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Lionfish: What to do if You Get Stung

Common Lionfish in the Indo-Pacific

Common Lionfish in the Indo-Pacific

 I put a few posts up recently about lionfish but this is the last one I’ll share, I promise, but it’s an interesting subject that causes a lot of discussion and might find a few respondents out there? I quite like the scientific word for stings, envenomation. It sounds more impressive than ‘getting stung’. I have never met anyone who has been envenomed (if that is actually a word), but maybe readers of this post have and might share?… More:

Finding a Market for Lionfish

honestly, this was delicious

honestly, this was delicious

  
In an earlier post I wrote about how divers kill and catch the non-native lionfish that are causing so much trouble in the waters around the Gulf of Mexico, Florida and the Caribbean.  The methodology is simple, kill them as humanely as you can, take care with the spines, but then what…?… More:

Lionfish Cull in the Caribbean

A Lionfish hunts on a wreck in the Indo Pacific, where it ought to be.

A Lionfish hunts on a wreck in the Indo Pacific, where it belongs

 The population explosion of lionfish in the Caribbean and Mexican Gulf is reaching critical levels, and divers are taking measures to help cull the population. The origin of the original (invasive) fish is widely debated, and theories abound: they were deliberately released, they escaped from damaged aquariums during a hurricane or other disaster, or the invasion could have happened through several smaller events. Whatever the origin story may be, the lionfish are chomping through an awful lot of fish across the region, and are doing so freely; their numbers unchecked by predators such as sharks and groupers.… More:

Marcus Elieser Bloch’s 18th Century Fish Art

Bloch was the first to scientifically describe and illustrate the familiar Imperator Angelfish.

Bloch was the first to scientifically describe and illustrate the familiar Imperator Angelfish.

 The study of coral reef fishes is a relatively recent field in ichthyology. The earliest scientific works, by naturalists such as Artedi, Linnaeus and Forsskål, consisted of little more than a series of terse morphological descriptions, completely lacking any accompanying illustrations. For the general public interested in these geographically distant species, a vivid imagination or access to museum specimens was required to have any idea what they looked like.… More:

First Invasive Lionfish Found in Brazilian Waters

Thats right folks the infamous Caribbean species has made its way all the down the coast to Brazilian waters. A single lionfish was speared off the coast and a team of researchers including scientists from the California Academy of Sciences confirmed species analysis through DNA testing. A massive focus has been placed on the finding while scientists urge for a swift intervention plan: “For the past 20 years, invasive lionfishes have been restricted to the Caribbean,” says Luiz Rocha, PhD, Academy curator of ichthyology.fig1 “This new record shows us that lionfishes are capable of reaching far into other areas of the Atlantic, and other countries should be on guard, preparing for them to arrive.” The effort to stem invasion includes minds from all over the globe because the species (Pterois volitans) is particularly aggressive and can consume just about any an reef fish that will fit into its mouth. Rocha adds: “Brazilian fishes are being hit from all sides,” says Rocha. “Overfishing and habitat degradation are pervasive, and not even the most basic fisheries data are being collected. The best—and easiest—way to control an invasion is by trying to slow it down at the start.” Read more here.… More:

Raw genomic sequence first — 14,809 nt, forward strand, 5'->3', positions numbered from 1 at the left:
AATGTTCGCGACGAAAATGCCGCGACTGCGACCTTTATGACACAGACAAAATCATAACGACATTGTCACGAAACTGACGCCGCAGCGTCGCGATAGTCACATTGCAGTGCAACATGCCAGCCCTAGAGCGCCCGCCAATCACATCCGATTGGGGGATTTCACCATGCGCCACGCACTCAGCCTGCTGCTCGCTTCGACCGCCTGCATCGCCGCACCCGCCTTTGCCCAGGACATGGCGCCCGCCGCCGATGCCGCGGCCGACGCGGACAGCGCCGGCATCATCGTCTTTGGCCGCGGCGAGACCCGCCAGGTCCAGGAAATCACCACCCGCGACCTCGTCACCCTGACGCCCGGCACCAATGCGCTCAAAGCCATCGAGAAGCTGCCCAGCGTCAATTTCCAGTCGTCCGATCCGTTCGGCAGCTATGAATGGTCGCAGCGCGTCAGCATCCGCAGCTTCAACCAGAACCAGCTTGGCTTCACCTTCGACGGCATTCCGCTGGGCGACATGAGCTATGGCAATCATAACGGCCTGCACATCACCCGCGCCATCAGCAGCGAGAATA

UPDATE! Our Lionfish Odd Couple Now Has Footage!


As you recall I previously posted about the strange relationship between Jim Gryczanowski’s Pterois volitan and his Blue Stripe Amphiprion clarkii. Well today I have an exciting update for you with this fantastic video of the adorable duo! Jim reports this behavior has been ongoing for a few weeks now, and while the couple seem comfortable with their living situation, the Clown is reportedly a bit stingy, and has yet to share his food with Mr. Lion. Let’s hope she realizes quickly that you must feed your man if you’d like to stick around. I know for sure Jared would eat me if I didn’t cook a decent meal every once in a while.More:

“Shocking” Not So Shocking Findings About The Lion

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Today’s story comes to us courtesy of Charles Smith! Thanks for your submission, sir, I hope we see more of you in the future.

“National Public Radio recently published the following article to their website, about a young scientist’s experiment exposing lionfish to decreasing levels of salinity:

Sixth Grader’s Science Fair Finding Shocks Ecologists

Shocked! Just shocked!

Meanwhile, aquarium fish keepers have known about this for decades. It’s called hypo-salinity, and it’s an important part of the quarantine procedure. Fish can survive at low salinity; invertebrates cannot. Putting marine fish in low salinity rids them of … More:

They’re baaaack! Lionfish return to New York

IMG_8000sm What can it mean that after a complete absence of lionfish around Long Island, New York, for the last three years, they have suddenly reappeared?… More:


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